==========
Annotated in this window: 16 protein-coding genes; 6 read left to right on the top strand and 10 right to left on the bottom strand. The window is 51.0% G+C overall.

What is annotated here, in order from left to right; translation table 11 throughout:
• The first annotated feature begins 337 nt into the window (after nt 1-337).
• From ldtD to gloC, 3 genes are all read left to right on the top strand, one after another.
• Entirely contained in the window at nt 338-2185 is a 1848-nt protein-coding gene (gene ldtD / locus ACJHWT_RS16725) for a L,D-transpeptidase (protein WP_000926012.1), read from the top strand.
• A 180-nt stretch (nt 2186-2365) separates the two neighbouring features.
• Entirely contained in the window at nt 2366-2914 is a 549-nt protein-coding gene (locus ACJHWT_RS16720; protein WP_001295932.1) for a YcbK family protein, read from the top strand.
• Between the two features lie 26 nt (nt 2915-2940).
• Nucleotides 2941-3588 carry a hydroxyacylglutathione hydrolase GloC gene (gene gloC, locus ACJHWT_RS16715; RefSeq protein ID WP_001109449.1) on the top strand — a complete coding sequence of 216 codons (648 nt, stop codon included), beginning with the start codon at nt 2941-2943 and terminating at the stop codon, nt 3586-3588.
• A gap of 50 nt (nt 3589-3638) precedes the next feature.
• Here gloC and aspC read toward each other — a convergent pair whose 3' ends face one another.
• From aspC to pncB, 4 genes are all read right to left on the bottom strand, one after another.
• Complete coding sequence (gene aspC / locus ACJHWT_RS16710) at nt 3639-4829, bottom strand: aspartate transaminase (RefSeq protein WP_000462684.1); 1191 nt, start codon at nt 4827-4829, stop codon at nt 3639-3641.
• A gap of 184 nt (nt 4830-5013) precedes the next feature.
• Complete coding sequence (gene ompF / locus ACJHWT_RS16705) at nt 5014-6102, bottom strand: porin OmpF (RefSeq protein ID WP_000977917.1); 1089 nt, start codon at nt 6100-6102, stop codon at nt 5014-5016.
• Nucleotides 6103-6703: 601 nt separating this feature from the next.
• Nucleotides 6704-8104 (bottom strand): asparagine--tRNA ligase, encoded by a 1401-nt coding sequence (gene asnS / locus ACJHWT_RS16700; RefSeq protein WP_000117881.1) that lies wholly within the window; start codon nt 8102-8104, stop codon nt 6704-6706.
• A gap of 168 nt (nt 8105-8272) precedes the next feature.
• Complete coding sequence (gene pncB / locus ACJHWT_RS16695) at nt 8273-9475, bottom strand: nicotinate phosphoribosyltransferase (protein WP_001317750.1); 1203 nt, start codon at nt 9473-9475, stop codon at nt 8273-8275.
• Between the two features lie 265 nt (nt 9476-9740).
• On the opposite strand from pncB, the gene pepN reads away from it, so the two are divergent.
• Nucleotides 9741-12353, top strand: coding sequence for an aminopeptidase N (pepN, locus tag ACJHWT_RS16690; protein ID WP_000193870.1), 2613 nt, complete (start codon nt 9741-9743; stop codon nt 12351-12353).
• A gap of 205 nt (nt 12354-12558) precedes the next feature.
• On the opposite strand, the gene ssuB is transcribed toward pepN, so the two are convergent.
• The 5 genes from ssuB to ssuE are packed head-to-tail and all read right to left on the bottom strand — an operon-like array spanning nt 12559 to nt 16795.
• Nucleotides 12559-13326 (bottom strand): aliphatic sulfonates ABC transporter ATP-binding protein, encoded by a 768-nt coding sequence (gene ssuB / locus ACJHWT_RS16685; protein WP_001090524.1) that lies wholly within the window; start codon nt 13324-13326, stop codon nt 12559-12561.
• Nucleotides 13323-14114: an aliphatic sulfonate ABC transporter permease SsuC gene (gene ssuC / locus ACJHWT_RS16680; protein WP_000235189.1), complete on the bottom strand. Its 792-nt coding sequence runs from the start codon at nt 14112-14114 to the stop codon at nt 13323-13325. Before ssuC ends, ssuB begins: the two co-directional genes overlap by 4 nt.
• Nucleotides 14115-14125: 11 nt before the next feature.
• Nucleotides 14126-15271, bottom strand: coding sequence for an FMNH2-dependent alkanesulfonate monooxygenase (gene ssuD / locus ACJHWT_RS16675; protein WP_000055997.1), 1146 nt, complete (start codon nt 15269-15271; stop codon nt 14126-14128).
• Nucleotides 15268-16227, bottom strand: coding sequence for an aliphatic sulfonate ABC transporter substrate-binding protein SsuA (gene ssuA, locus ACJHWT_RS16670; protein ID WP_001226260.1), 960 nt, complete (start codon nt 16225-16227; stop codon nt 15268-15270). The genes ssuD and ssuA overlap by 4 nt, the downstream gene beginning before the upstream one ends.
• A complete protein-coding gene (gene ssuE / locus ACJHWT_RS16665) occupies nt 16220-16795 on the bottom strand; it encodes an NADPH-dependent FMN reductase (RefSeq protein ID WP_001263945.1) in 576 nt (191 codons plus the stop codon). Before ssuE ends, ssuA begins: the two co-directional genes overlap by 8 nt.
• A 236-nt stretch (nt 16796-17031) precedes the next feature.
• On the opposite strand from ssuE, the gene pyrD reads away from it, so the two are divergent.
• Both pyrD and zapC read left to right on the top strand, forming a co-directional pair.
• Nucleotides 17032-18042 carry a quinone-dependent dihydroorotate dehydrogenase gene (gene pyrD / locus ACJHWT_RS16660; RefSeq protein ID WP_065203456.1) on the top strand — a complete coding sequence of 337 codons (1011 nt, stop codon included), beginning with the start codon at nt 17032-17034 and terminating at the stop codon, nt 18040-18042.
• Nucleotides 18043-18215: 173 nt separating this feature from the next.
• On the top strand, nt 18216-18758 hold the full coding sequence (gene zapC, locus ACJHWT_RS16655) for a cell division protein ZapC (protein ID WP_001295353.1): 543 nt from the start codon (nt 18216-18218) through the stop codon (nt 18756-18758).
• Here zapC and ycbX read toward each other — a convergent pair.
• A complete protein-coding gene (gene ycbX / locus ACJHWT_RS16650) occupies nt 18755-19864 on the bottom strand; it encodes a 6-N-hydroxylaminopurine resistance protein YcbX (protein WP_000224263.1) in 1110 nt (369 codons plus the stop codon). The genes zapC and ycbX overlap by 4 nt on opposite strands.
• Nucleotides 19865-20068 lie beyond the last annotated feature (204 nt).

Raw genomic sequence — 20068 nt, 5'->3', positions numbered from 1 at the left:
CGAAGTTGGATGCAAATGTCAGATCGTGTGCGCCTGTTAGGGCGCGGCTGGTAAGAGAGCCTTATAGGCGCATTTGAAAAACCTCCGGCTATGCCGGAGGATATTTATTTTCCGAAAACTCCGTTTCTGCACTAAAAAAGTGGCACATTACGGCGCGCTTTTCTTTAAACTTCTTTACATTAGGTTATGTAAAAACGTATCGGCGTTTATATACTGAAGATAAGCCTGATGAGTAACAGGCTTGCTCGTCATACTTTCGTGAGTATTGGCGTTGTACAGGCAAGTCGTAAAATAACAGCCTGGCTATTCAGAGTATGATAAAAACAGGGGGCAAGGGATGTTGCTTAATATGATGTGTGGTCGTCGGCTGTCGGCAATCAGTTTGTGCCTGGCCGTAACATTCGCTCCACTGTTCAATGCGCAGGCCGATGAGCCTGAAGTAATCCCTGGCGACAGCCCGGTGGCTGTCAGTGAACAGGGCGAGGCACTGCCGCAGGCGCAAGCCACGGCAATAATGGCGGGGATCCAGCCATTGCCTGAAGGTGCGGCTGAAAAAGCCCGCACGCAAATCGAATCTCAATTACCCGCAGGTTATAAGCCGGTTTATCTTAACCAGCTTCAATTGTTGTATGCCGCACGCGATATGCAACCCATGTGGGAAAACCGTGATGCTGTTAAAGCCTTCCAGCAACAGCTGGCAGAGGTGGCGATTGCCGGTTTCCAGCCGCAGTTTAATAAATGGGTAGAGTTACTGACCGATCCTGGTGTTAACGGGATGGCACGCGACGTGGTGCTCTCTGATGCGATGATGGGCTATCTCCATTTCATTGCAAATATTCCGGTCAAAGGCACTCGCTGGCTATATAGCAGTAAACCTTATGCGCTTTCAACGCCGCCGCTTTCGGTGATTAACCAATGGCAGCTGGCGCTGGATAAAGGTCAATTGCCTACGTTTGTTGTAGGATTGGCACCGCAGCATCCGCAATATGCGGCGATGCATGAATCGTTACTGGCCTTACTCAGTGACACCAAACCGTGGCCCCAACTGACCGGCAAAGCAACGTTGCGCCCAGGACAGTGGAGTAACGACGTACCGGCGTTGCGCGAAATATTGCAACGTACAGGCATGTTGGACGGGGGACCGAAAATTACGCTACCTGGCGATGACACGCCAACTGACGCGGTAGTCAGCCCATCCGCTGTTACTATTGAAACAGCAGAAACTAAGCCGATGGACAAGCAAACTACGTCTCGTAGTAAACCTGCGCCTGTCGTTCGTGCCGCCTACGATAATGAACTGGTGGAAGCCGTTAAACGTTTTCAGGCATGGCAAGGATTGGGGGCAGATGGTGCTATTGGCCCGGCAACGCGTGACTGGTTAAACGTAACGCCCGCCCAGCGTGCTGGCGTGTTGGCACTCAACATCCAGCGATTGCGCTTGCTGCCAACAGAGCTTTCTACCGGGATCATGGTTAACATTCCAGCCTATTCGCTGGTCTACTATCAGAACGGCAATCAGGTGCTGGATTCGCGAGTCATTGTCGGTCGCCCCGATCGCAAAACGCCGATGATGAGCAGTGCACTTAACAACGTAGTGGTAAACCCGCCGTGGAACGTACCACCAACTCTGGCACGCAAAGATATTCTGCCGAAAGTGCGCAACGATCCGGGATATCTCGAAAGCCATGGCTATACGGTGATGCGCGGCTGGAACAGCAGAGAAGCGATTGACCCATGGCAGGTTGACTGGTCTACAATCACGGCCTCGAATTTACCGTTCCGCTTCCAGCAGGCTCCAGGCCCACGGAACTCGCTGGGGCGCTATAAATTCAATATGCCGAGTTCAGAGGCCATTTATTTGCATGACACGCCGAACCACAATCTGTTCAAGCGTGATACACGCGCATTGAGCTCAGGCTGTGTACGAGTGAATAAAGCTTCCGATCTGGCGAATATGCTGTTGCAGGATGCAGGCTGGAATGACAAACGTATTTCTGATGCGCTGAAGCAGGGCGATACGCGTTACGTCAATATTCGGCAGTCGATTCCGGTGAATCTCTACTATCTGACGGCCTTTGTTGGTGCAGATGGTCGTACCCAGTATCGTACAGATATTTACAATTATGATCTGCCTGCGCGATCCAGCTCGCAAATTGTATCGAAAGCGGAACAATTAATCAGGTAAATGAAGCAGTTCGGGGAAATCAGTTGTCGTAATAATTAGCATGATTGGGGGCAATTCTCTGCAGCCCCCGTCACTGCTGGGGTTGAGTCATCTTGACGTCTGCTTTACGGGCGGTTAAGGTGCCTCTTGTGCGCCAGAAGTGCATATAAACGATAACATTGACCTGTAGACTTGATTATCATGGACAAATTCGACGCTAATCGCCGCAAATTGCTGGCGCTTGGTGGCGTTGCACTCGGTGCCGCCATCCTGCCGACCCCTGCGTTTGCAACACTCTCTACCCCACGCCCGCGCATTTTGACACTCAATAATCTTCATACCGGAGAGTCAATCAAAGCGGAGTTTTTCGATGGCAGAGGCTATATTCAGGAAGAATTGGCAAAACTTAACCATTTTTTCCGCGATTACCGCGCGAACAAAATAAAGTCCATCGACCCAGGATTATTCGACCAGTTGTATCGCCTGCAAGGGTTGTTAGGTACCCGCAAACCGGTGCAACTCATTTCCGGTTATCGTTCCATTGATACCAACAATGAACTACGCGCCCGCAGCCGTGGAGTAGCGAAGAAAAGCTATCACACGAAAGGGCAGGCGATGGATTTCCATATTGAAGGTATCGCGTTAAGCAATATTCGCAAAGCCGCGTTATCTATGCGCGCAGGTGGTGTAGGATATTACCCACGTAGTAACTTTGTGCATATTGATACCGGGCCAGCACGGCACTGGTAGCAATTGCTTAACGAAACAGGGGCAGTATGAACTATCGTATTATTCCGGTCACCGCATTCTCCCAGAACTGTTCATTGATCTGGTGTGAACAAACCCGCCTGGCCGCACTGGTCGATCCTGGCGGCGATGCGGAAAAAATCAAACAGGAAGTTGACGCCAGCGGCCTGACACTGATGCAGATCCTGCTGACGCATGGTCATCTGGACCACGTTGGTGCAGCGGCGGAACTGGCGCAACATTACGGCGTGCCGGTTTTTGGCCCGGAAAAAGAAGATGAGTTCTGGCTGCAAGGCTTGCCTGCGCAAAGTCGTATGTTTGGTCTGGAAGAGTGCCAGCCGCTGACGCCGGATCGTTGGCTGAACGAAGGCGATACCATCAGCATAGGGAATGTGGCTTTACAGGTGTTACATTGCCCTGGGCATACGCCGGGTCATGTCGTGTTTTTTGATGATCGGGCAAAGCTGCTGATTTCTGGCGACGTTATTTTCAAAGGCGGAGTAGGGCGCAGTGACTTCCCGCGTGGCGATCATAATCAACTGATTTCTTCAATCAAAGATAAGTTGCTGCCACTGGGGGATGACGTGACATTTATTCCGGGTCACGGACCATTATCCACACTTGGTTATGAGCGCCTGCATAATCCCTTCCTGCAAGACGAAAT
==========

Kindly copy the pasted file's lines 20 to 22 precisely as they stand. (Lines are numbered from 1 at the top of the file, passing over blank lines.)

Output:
• Between the two features lie 265 nt (nt 9476-9740).
• On the opposite strand from pncB, the gene pepN reads away from it, so the two are divergent.
• Nucleotides 9741-12353, top strand: coding sequence for an aminopeptidase N (pepN, locus tag ACJHWT_RS16690; protein ID WP_000193870.1), 2613 nt, complete (start codon nt 9741-9743; stop codon nt 12351-12353).